10 Ways To Improve Your Credit Score

10 Ways To Improve Your Credit Score

Having a poor credit score can negatively impact your life and create stressful situations and unfortunate scenarios that people want to avoid. A poor credit score can make getting approval for any loan extremely tricky; often banks will refuse loans to those with a poor credit history. If you are offered a loan, you will often find that you have to pay higher rates or have more restrictive terms which can mean the loan is more hassle than it is worth.

Credit scores can also affect your employment, employers can check your credit history during the hiring process, and this could stop you getting your dream job, a bad credit rating can also make getting security clearance difficult. At home, a poor credit score can affect your ability to be able to rent a flat or house as landlords are wary of applicants who may pay late, or not pay at all.

While it may sound trivial, a poor credit rating can even stop you from getting a mobile phone contract and may even force you to pay higher insurance premiums. Poor credit affects you and your loved ones personally too, it can create a tremendous amount of pressure and strain on relationships and can make you feel stressed, worried and anxious.

Fortunately, a poor credit rating doesn’t last forever, and it is possible to rebuild your score and repair any of the problems it has. If you’ve checked your credit score and now want to make it better, here are ten of the best ways to improve your credit score.

  1. Check And Fix Mistakes

Unfortunately, mistakes do happen, or even worse, people become a victim of fraud. If you see unusual activity or mistakes on your credit score, make sure to challenge them by complaining to the credit reference agency. During the challenge, the mistake will be marked as ‘disputed information’ and lenders aren’t allowed you use it when assessing your rating.

  1. Add Your Name To Electoral Roll

Those missing from the electoral register will find it much harder to get credit. The electoral register documents your name and location so that you can be recorded to vote in Government elections. Adding yourself to the electoral roll is easy, just register to vote online or by post.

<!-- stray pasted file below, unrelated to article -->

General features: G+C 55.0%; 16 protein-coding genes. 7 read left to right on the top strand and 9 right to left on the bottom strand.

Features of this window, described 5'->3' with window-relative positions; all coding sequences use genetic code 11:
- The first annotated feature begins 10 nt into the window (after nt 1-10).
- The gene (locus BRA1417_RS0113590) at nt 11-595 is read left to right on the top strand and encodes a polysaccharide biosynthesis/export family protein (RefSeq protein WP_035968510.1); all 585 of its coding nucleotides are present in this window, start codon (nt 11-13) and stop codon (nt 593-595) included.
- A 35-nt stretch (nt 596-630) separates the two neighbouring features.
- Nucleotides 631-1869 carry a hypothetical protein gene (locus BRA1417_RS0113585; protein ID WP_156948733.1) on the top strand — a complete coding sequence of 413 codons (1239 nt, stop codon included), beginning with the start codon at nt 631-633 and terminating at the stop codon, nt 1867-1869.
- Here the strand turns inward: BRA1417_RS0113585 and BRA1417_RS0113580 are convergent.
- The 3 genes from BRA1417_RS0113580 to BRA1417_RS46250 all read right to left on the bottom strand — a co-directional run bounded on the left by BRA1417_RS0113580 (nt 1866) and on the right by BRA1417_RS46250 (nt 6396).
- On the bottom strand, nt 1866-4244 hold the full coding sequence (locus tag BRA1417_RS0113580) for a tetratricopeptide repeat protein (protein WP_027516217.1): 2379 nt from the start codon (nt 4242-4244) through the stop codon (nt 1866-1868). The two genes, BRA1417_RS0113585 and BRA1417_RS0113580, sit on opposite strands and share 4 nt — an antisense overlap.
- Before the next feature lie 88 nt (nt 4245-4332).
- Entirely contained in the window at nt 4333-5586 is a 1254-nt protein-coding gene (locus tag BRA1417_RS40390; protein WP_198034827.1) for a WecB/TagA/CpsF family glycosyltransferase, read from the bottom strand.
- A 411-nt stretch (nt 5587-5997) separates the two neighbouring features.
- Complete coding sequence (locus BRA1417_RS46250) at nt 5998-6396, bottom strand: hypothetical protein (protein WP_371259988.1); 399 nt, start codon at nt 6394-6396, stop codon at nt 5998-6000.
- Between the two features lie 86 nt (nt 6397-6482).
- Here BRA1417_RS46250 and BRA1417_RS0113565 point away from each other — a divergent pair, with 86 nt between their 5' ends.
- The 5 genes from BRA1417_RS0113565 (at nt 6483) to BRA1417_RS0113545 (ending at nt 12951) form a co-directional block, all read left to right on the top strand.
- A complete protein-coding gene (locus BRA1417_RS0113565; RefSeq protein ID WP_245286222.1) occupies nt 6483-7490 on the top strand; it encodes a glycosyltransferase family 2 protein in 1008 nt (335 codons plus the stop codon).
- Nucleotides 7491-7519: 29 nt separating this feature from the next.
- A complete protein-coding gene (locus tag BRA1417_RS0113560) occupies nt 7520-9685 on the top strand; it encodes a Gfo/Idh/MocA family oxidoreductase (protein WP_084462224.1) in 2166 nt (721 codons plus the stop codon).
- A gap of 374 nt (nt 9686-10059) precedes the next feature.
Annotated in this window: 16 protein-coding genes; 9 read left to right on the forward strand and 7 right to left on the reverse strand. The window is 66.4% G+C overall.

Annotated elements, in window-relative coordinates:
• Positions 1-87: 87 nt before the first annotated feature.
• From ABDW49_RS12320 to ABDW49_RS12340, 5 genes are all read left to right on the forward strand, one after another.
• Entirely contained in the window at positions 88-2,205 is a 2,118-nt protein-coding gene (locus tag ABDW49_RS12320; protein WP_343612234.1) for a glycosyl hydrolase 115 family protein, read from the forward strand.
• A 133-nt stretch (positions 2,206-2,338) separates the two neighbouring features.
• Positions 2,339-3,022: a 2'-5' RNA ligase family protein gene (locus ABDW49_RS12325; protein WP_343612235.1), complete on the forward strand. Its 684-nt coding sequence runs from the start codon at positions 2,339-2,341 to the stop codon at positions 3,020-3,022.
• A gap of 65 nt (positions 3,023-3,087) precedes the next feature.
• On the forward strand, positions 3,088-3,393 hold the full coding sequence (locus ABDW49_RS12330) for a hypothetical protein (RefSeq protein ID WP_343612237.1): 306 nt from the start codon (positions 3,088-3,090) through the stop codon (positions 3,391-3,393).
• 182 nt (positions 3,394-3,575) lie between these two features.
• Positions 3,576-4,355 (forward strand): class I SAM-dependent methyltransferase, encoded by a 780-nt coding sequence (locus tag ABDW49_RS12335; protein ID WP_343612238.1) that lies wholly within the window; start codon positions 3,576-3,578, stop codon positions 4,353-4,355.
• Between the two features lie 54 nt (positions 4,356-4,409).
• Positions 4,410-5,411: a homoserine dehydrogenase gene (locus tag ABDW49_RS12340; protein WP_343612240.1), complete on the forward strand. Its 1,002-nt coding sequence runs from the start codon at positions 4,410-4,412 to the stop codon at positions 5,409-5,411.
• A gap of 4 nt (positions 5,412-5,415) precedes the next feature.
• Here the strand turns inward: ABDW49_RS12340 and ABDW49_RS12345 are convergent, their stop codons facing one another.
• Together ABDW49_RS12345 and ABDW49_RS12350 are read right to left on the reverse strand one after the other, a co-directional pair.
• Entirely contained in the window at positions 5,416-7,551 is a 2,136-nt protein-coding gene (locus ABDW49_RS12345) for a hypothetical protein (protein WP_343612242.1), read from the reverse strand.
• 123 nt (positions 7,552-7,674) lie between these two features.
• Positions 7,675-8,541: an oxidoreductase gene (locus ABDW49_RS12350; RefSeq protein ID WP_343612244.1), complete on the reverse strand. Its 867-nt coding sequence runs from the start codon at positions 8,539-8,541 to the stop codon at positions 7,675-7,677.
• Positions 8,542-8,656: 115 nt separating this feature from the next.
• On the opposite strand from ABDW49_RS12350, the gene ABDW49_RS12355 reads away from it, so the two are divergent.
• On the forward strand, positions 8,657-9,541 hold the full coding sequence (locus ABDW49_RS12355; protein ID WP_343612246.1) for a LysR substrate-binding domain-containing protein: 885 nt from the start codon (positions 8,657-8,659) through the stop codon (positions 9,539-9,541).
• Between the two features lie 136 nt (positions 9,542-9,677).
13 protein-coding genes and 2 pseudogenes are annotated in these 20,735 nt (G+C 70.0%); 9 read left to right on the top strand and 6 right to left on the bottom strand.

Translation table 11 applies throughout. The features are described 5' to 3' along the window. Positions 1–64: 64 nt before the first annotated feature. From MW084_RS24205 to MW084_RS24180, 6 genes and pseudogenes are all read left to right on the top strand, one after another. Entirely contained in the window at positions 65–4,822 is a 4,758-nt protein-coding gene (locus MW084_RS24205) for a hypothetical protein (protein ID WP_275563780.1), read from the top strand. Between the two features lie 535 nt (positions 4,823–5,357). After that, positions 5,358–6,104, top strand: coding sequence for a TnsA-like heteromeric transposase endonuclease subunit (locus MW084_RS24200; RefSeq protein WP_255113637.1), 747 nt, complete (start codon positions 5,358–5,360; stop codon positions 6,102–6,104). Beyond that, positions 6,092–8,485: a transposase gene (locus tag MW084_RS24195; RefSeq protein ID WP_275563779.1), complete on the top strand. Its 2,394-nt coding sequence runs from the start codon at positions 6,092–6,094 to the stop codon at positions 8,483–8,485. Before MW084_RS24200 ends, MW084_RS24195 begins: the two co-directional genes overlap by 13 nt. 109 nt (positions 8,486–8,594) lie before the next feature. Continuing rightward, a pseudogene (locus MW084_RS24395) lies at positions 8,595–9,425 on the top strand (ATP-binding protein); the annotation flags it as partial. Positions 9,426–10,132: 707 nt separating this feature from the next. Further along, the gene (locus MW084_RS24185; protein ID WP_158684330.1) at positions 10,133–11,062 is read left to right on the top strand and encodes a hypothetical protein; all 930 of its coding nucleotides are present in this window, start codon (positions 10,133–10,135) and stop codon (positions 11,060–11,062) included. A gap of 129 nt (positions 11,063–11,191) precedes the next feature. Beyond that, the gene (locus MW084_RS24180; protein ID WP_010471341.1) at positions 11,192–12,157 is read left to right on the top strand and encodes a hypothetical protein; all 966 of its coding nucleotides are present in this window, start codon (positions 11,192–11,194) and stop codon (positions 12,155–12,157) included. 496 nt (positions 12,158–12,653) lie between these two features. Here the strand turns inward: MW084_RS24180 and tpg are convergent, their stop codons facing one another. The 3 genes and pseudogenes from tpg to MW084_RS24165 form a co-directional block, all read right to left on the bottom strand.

1. Don’t Close Unused Accounts

A factor in credit history is how long you have had credit with creditors. If your account is inactive or unused, you will still be rewarded for a long-term positive credit history. Don’t have too many accounts open as you may be susceptible to fraud.

  1. Avoid Bankruptcy

Filing for bankruptcy is one of the worst things you can do to your credit score; it will be a substantial and immediate drop which can last for over ten years. While some consider bankruptcy as an easy way out to start over, it makes starting afresh tough.

  1. Negotiate Resolutions With Creditors

Unexpected circumstances can arise, and by and large, creditors understand this. If you cannot pay your bills, get in contact with your creditor to discuss a solution that is acceptable and meets your financial situation. The negotiation will avoid negative information being stored on your credit history and can really help you in times of financial difficulty.

  1. Use A Credit-Building Card

Some credit cards are designed to build credit to improve your score. The creditor loans you money on the card and you agree to a monthly fee to pay back the loan which can be as little as £50 but can make all the difference to your score. If you pay your fee back monthly, after a year your report will say you have made 12 months of successful repayments.

  1. Avoid Credit Repair Companies

Some businesses will offer to repair your credit history for a fee. This is costly and they cannot, legally, do anything that you can’t already do yourself. Save money and improve your score on your own.

  1. Plan Ahead

If you know there is a big purchase coming up, make sure to plan ahead and improve your credit score gradually, by the time you get to the purchase you’ll have months of ‘good credit deeds’ behind you as evidence.

  1. Stop Applying For Credit Cards

Every loyalty credit card or other credit systems will be noted as a credit enquiry and can impact your credit score for over a year. Applying for lots of credit cards in a short time span indicates money worries and can do a lot of damage to your score.

  1. Pay On Time

This may be harder to do, but late payments are incredibly detrimental to your score. Set up payment reminders on calendars and devices, so you are prepared for when bills are coming and when you need to pay them.

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Sidney Deserres

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